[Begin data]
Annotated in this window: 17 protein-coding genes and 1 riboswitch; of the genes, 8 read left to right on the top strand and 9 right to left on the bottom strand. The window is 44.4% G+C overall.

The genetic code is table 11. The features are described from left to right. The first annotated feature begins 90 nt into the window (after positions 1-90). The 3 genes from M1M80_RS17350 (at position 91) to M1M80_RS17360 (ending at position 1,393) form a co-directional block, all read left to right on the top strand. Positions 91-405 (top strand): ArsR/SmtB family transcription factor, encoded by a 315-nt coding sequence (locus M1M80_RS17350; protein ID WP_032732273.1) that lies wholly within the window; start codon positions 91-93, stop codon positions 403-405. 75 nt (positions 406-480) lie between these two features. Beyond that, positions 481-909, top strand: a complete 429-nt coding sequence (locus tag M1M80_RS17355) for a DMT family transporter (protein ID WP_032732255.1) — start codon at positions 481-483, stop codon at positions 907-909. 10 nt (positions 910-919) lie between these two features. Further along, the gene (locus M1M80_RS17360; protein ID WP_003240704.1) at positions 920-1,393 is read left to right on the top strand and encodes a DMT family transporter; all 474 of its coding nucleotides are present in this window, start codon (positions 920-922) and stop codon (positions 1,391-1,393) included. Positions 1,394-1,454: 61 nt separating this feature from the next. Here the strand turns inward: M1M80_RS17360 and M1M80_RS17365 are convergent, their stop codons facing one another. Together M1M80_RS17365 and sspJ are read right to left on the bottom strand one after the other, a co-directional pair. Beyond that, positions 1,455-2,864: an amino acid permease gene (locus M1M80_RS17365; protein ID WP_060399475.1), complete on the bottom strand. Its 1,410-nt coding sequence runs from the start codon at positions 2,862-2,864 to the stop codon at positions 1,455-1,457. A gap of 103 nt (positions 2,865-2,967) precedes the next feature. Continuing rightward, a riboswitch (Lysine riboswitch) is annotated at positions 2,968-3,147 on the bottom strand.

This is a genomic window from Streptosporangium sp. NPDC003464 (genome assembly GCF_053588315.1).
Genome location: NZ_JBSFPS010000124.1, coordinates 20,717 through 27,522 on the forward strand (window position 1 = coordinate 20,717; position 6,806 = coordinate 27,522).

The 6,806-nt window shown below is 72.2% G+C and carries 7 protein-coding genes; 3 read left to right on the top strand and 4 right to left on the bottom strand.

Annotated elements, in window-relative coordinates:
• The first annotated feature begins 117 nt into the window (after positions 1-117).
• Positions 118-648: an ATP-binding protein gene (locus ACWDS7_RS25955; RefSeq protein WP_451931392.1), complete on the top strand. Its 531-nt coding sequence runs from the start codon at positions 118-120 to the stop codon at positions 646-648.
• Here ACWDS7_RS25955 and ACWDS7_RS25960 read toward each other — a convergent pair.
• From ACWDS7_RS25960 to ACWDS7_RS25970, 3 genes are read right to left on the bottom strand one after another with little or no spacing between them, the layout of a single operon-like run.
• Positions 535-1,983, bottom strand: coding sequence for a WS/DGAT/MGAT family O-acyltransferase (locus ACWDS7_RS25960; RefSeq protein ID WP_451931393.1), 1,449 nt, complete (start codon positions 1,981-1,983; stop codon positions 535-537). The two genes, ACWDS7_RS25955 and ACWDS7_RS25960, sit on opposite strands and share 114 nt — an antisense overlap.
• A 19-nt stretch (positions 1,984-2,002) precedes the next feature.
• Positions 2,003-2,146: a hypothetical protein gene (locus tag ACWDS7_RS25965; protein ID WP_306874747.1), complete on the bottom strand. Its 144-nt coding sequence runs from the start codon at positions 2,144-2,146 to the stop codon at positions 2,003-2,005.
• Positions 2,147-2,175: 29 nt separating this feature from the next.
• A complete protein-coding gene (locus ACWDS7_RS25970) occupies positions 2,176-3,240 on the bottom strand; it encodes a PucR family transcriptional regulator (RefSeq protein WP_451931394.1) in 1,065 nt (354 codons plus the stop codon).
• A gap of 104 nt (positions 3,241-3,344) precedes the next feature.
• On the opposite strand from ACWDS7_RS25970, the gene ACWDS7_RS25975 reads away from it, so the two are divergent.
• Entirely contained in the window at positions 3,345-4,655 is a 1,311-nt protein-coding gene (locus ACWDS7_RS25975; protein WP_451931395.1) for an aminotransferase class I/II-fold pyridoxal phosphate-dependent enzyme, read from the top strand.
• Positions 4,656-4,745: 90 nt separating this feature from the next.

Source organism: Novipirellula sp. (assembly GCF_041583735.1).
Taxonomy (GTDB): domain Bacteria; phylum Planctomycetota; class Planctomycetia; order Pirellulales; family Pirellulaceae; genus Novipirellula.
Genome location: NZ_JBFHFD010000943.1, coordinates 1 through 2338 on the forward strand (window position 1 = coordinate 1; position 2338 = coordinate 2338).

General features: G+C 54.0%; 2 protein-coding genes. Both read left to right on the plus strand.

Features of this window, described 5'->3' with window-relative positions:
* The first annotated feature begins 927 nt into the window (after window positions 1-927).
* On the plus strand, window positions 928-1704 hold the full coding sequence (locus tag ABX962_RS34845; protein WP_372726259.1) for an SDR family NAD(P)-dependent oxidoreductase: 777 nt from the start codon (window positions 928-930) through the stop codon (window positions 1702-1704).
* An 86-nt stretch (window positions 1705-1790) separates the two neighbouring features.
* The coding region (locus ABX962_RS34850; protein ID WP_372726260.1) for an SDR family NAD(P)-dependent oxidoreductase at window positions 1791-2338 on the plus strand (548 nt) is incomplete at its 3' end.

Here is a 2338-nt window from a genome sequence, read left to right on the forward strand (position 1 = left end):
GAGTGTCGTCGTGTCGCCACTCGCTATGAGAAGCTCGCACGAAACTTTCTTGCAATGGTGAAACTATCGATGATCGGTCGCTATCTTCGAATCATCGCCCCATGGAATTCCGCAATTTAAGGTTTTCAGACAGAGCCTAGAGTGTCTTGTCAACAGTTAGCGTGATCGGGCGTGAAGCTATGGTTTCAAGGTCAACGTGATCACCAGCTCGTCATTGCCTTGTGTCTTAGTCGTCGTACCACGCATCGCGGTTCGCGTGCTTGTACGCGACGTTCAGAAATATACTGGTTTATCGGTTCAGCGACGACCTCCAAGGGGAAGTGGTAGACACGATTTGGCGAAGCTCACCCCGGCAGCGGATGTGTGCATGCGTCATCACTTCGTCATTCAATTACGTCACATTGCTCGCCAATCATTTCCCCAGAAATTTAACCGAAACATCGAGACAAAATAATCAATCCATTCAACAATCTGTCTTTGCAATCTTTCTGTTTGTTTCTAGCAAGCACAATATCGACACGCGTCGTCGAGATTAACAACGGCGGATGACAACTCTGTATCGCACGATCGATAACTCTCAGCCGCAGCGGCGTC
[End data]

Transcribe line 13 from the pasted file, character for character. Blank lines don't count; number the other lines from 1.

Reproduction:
• Positions 2,003-2,146: a hypothetical protein gene (locus tag ACWDS7_RS25965; protein ID WP_306874747.1), complete on the bottom strand. Its 144-nt coding sequence runs from the start codon at positions 2,144-2,146 to the stop codon at positions 2,003-2,005.